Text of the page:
Gang members have reportedly killed a high-ranking police officer for the first time in El Salvador, a reminder that the battle between the "maras" and security forces continues despite the government's heavy handed-tactics aimed at reining the gangs in.
On September 1, Sub Commissioner Alberto Marroquín and police agent Nelson Edgardo Paz were on patrol in the western department of Ahuachapán when they discovered that several individuals on a motorcycle appeared to be holding someone captive, according to La Página. A shootout ensued, during which both officers were fatally wounded.
According to El Diario de Hoy, Marroquín's death is the first case of a high-ranking police officer being killed by gang members.
One alleged gang member was arrested after being injured in the clash, EFE reported.
The body of a soldier, Carlos Wilfredo Ramos, was also discovered the same day in La Libertad department, several days after he had gone missing, El Diario de Hoy reported.
So far in 2016, 30 police officers have been killed "in direct attacks or while executing their responsibilities," according to the Human Rights Ombudsman's Office (Procuraduría para la Defensa de los Derechos Humanos - PDDH).
Another 11 members of the Armed Forces have been killed this year, compared to 24 during 2015, according to La Prensa Gráfica. El Diario de Hoy reports that 17 members of the military have been killed in 2016. On the other hand, some 280 mara gang members have been killed in 2016 in 300 confrontations with security forces, according to EFE.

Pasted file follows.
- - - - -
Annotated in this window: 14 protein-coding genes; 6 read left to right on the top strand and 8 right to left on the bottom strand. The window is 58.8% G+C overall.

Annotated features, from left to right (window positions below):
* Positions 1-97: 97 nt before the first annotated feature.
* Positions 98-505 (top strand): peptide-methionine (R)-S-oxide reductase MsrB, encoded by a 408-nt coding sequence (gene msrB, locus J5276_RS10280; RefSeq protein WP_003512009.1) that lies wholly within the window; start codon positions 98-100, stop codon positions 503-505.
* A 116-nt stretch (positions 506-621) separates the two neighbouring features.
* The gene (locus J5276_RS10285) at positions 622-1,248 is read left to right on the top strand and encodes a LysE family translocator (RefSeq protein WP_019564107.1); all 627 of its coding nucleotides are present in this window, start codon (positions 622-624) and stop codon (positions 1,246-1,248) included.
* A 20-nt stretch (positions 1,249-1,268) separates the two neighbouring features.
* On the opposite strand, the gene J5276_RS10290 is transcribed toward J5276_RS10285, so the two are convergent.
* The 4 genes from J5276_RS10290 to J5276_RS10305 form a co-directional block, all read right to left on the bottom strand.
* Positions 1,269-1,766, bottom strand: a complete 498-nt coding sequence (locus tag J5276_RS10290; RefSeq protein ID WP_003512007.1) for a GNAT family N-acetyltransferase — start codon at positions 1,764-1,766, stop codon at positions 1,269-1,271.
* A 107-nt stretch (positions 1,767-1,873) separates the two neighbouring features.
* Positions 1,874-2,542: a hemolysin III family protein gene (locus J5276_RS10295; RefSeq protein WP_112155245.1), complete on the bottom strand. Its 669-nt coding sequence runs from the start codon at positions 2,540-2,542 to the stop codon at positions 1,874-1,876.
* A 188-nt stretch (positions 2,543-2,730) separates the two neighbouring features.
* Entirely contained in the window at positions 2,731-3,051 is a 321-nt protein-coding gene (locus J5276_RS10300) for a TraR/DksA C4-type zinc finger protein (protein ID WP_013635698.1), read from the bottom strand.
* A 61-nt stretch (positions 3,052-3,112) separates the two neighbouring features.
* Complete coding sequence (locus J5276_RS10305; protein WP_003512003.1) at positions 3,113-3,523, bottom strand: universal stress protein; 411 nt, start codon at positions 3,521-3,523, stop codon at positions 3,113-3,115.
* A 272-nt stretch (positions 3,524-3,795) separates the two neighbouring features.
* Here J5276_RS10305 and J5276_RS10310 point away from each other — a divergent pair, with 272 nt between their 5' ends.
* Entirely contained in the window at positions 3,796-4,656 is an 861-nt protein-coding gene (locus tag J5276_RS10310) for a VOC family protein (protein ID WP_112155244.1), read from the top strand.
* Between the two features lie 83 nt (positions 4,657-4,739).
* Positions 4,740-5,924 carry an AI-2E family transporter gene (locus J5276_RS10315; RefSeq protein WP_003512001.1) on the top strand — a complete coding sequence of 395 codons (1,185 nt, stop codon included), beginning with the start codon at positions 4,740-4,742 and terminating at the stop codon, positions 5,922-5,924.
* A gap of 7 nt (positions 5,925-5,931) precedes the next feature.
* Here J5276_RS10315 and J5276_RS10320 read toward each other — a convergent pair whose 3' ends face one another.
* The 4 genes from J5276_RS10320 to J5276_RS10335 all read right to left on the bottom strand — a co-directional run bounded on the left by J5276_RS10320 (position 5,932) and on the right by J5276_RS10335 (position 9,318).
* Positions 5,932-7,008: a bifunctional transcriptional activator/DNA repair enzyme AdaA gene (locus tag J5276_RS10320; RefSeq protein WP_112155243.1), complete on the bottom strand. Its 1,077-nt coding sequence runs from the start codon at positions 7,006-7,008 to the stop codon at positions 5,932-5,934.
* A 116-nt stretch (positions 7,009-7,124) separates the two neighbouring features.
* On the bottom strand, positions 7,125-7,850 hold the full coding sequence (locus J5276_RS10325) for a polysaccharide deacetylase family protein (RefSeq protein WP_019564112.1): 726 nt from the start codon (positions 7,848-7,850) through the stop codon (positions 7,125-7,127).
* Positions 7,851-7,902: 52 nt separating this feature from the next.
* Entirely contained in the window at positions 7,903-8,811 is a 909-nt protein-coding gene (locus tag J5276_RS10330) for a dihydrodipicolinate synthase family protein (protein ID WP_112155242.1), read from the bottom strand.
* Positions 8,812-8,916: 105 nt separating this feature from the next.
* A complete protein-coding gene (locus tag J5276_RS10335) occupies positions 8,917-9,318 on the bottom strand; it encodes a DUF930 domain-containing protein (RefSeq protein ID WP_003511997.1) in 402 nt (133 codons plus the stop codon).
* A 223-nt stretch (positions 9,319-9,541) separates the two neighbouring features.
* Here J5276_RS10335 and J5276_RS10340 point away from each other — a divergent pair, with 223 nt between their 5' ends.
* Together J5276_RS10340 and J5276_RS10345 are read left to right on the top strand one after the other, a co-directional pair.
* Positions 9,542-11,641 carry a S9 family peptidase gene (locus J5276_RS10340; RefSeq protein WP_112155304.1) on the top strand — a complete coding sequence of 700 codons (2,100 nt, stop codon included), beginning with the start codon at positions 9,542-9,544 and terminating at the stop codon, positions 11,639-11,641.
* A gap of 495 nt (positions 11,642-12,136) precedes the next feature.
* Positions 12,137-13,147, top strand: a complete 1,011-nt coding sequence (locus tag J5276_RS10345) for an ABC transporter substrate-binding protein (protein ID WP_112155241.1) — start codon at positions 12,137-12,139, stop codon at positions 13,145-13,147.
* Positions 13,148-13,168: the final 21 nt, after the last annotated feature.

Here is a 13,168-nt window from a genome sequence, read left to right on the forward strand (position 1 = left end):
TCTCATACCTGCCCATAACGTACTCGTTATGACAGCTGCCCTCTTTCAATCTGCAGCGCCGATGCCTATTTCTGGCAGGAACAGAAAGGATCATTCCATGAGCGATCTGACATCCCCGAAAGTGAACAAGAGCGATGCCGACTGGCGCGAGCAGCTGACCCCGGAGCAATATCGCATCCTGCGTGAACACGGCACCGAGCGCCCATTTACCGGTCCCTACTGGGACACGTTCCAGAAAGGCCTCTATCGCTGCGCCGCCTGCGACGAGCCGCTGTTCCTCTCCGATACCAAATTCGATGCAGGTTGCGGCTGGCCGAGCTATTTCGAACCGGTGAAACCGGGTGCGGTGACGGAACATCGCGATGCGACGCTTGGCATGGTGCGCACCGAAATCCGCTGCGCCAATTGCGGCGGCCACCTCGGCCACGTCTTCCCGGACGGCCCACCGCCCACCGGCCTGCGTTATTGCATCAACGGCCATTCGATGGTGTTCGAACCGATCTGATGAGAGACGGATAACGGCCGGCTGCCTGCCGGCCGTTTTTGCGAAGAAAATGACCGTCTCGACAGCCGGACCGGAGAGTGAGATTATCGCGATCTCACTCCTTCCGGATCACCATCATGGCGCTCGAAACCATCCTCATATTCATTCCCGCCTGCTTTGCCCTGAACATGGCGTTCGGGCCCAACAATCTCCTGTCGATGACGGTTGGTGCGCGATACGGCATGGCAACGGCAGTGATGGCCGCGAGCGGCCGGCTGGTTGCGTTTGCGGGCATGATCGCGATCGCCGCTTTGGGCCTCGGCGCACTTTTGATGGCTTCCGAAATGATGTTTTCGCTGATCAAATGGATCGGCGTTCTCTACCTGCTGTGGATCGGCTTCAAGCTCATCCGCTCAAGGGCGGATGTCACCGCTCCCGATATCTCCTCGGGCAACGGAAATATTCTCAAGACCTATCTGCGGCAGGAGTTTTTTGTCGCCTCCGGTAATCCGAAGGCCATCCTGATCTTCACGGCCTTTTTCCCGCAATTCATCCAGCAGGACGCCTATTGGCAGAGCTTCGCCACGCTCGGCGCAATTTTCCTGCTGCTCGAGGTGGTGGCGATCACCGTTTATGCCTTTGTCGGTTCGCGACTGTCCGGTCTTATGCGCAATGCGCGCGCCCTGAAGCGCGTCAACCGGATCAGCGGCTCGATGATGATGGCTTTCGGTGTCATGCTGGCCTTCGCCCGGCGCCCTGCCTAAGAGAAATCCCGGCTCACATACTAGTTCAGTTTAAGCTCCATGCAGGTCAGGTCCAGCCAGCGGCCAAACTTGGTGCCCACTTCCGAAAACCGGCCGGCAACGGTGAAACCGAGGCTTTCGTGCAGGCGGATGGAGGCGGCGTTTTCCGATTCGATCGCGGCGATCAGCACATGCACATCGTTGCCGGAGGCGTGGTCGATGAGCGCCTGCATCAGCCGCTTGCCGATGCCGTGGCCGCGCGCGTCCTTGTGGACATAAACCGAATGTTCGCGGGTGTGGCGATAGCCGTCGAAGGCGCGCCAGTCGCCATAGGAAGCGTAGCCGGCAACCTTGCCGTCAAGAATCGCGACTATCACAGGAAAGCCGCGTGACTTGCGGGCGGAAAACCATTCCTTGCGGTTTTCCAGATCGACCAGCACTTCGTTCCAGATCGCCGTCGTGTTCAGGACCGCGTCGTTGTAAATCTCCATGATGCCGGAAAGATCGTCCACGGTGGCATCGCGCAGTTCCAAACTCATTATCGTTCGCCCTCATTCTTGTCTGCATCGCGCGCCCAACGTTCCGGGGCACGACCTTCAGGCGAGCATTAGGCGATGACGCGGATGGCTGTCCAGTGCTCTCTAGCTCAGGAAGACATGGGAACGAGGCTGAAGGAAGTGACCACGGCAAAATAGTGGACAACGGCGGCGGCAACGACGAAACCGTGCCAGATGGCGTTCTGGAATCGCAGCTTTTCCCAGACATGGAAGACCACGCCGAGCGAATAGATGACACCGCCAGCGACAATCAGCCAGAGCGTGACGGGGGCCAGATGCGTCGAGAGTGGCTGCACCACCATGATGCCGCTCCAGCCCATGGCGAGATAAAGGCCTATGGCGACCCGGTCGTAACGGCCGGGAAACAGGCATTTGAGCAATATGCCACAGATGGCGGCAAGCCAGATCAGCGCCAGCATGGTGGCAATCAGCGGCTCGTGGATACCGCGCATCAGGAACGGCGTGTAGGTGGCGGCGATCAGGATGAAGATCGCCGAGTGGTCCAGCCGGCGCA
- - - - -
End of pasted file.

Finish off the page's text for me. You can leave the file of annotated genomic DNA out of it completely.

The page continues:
Authorities have attributed an apparent rise in attacks on police over the past few days as a reaction to recent operations against criminal networks, La Página informed.
InSight Crime Analysis
Police killings in El Salvador have been increasing steeply over the past three years, reaching 63 in 2015, according to some reports. While this year's death toll is lower, the recent killings bring home the risks faced by security forces every day -- largely due to the threat posed by the country's biggest gangs, the MS13 and Barrio 18. Indeed, between 2013 and 2015 over 800 police officers resigned from the force.
Although the number of officers killed is significant, it still pales in comparison to the number of gang members killed by security forces. El Salvador's police continue to be accused of extrajudicial killings and belonging to death squads on a regular basis. Gang members have denounced the government's apparent endorsement of a "shoot first, ask questions later" strategy by police, and have hinted that they will respond in kind.
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El Salvador's continuing crackdown on gangs has been evident in recent days. One police operation netted over 300 suspected gang members, while a law currently being pushed through the Legislative Assembly would facilitate the treatment of gangs as terrorist organizations, a designation they were given a year ago. Last week, the presidents of violence-plagued neighbors Honduras and Guatemala joined El Salvador in a "historic" pact aimed largely at tackling the region's ongoing gang problem.
Beyond the body count, El Salvador's critical security situation has severe implications for the country's economy.
Nearly six out of 10 companies polled by El Salvador's Economic and Social Development Foundation (Fundación Salvadoreña para el Desarrollo Económico y Social - FUSADES) had no desire to invest in the country -- up 9 percent from 2011, El Mundo reported. Of these, 78 percent blamed crime and insecurity as major deterrents.
In addition, 62 percent of companies surveyed reported that criminal activities had directly resulted in a decrease in their sales or services offered, while over 42 percent said they had been extorted.